Explain Juvenile Delinquency in Terms of Hirschi”S Social Bonding Theory, with Special Reference to the Case Study

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TITLE:
EXPLAIN JUVENILE DELINQUENCY IN TERMS OF HIRSCHI”S SOCIAL BONDING THEORY, WITH SPECIAL REFERENCE TO THE CASE STUDY Table of Contents
Content
Introduction
Overview of Travis Hirschi's Social Bond Theory
Applying Hirschi’s Social Bonding Theory to the Case of Susan Fryberg Critique of Self-Control Theory
Summary
Conclusion
References
Introduction
In this assignment I will try to explain juvenile delinquency in terms of Hirschi’s social bonding theory, with special reference to the case study of Susan Fryberg. I will briefly introduce you to Travis Hirschi and walk you thorough his social bonding theory. I will show how events that unfolded in Susan Frybergs life can be explained through Travis Hirschi’s social bonding theory. How the elements of attachment, commitment, involvement and belief would influence her life and her decisions ultimately ending in her detainment in a juvenile facility. I will also take a quick look at the implications that this theory has had on public policy reforms. Lastly I will try to expose some of the shortcoming of Travis Hirschi’s theory with a short critique thereof.

Introduction to Hirschi’s Social Bond Theory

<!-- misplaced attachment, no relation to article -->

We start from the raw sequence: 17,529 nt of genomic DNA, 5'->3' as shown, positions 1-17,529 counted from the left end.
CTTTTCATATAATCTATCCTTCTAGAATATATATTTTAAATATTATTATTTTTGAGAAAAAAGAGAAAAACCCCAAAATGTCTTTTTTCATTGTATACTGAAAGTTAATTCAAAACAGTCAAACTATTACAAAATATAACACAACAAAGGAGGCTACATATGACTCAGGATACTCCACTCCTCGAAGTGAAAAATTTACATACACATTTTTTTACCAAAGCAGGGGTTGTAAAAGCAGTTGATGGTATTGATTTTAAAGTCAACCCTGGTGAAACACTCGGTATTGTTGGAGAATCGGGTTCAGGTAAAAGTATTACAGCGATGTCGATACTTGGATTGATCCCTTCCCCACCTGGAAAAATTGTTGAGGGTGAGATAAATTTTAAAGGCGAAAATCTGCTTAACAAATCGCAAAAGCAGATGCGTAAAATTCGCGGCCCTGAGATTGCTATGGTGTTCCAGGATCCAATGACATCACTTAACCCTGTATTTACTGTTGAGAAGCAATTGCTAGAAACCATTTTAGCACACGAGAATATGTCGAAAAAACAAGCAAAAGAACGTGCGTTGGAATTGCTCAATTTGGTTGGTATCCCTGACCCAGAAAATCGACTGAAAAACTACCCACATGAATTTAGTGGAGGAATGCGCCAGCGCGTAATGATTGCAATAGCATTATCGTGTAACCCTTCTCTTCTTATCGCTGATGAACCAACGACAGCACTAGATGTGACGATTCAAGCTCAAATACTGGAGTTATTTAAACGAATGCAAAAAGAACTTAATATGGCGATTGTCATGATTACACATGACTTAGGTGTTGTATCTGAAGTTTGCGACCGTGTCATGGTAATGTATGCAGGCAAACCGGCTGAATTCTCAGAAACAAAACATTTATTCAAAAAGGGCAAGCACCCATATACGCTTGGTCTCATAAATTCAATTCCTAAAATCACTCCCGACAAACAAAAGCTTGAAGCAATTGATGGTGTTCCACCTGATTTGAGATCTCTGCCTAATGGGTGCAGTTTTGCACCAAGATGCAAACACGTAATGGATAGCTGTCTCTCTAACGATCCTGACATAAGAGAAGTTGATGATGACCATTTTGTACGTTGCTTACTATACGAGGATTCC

Control theories take the opposite approach from other theories in criminology.  As their starting point, instead of asking what drives people to commit crime, they ask why most people not commit crime.  Control theorists generally argue that there is no problem explaining why people commit crime since all human beings suffer from innate human weaknesses which make them unable to resist temptation.  They focus on restraining or "controlling" factors that are broken or missing inside the personalities of criminals.  If these restraining factors are thought to involve society in some way, as with the sociological notion that norms are internalized, then the theory is said to be a "social" control theory, and is most probably a social bond theory.  Most control theories, however, are a blend of psychiatric, psychological, and sociological ideas.  The most well-known figure in control theory is Travis Hirschi, who emerged around 1969 from his "hellfire and delinquency" studies (Hirschi & Stark 1969) on religion and crime as a pioneer in social control theory and the method of self-report studies.  Hirschi's (1969) book contained the first fully developed social bonding theory.  The relationship between RELIGION and the social bond has attracted the attention of criminologists for years and sociologists for many years beforehand.  Among social bond theorists in criminology, those who postulate the primary importance of family factors usually emphasize the attachment element of the social bond, while those who postulate the primary importance of religion usually emphasize other elements of the social bond, such as commitment (along with commitment in the school setting), belief, or religion as a composite or fifth element of the social bond.  Regarding religion, the slight majority of research is in agreement that religion is a moderate insulator from delinquency and crime (Burkett & White 1974; Albrecht et.al. 1977; Tittle & Welch 1983; Baier & Wright 2001; Johnson et.al. 2001).  However, there are many studies which have NOT supported this conclusion (Hirschi himself in Hirschi & Stark 1969; Jensen & Erickson 1979; Evans et.al 1996; and Benda & Corwyn 1997).  Most limitations reported in the literature center around the problems of how to measure "religiosity" as well as what kind of crime to measure.  So-called "hellfire" by itself (usually measured as beliefs about the consequences of bad behavior) does NOT tend to insulate unless the crime being studied has some personal health issue associated with it (such as alcohol, drugs, smoking, and premarital sex).  Religion does not appear to have much of an effect at influencing less-trivial crime, and the reason may be that living in secular society (which condones much...
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